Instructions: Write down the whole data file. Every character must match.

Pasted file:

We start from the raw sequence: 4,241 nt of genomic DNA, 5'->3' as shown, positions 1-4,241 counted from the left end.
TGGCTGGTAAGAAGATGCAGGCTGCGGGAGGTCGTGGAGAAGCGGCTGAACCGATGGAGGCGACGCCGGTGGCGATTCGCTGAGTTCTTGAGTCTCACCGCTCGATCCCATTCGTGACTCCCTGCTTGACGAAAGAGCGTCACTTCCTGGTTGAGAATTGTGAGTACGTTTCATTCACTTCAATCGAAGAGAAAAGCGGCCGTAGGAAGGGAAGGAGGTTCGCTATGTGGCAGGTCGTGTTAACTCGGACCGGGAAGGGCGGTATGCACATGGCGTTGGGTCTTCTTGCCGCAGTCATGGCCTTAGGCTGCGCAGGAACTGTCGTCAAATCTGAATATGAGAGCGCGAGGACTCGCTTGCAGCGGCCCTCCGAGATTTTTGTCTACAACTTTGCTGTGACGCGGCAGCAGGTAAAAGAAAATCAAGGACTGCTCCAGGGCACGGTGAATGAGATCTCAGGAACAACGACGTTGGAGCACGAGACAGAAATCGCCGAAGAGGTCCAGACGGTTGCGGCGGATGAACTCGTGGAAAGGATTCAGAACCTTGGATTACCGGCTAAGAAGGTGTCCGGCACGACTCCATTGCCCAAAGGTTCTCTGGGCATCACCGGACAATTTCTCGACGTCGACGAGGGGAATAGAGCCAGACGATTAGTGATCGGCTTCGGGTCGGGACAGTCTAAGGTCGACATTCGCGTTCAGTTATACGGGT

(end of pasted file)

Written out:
We start from the raw sequence: 4,241 nt of genomic DNA, 5'->3' as shown, positions 1-4,241 counted from the left end.
TGGCTGGTAAGAAGATGCAGGCTGCGGGAGGTCGTGGAGAAGCGGCTGAACCGATGGAGGCGACGCCGGTGGCGATTCGCTGAGTTCTTGAGTCTCACCGCTCGATCCCATTCGTGACTCCCTGCTTGACGAAAGAGCGTCACTTCCTGGTTGAGAATTGTGAGTACGTTTCATTCACTTCAATCGAAGAGAAAAGCGGCCGTAGGAAGGGAAGGAGGTTCGCTATGTGGCAGGTCGTGTTAACTCGGACCGGGAAGGGCGGTATGCACATGGCGTTGGGTCTTCTTGCCGCAGTCATGGCCTTAGGCTGCGCAGGAACTGTCGTCAAATCTGAATATGAGAGCGCGAGGACTCGCTTGCAGCGGCCCTCCGAGATTTTTGTCTACAACTTTGCTGTGACGCGGCAGCAGGTAAAAGAAAATCAAGGACTGCTCCAGGGCACGGTGAATGAGATCTCAGGAACAACGACGTTGGAGCACGAGACAGAAATCGCCGAAGAGGTCCAGACGGTTGCGGCGGATGAACTCGTGGAAAGGATTCAGAACCTTGGATTACCGGCTAAGAAGGTGTCCGGCACGACTCCATTGCCCAAAGGTTCTCTGGGCATCACCGGACAATTTCTCGACGTCGACGAGGGGAATAGAGCCAGACGATTAGTGATCGGCTTCGGGTCGGGACAGTCTAAGGTCGACATTCGCGTTCAGTTATACGGGT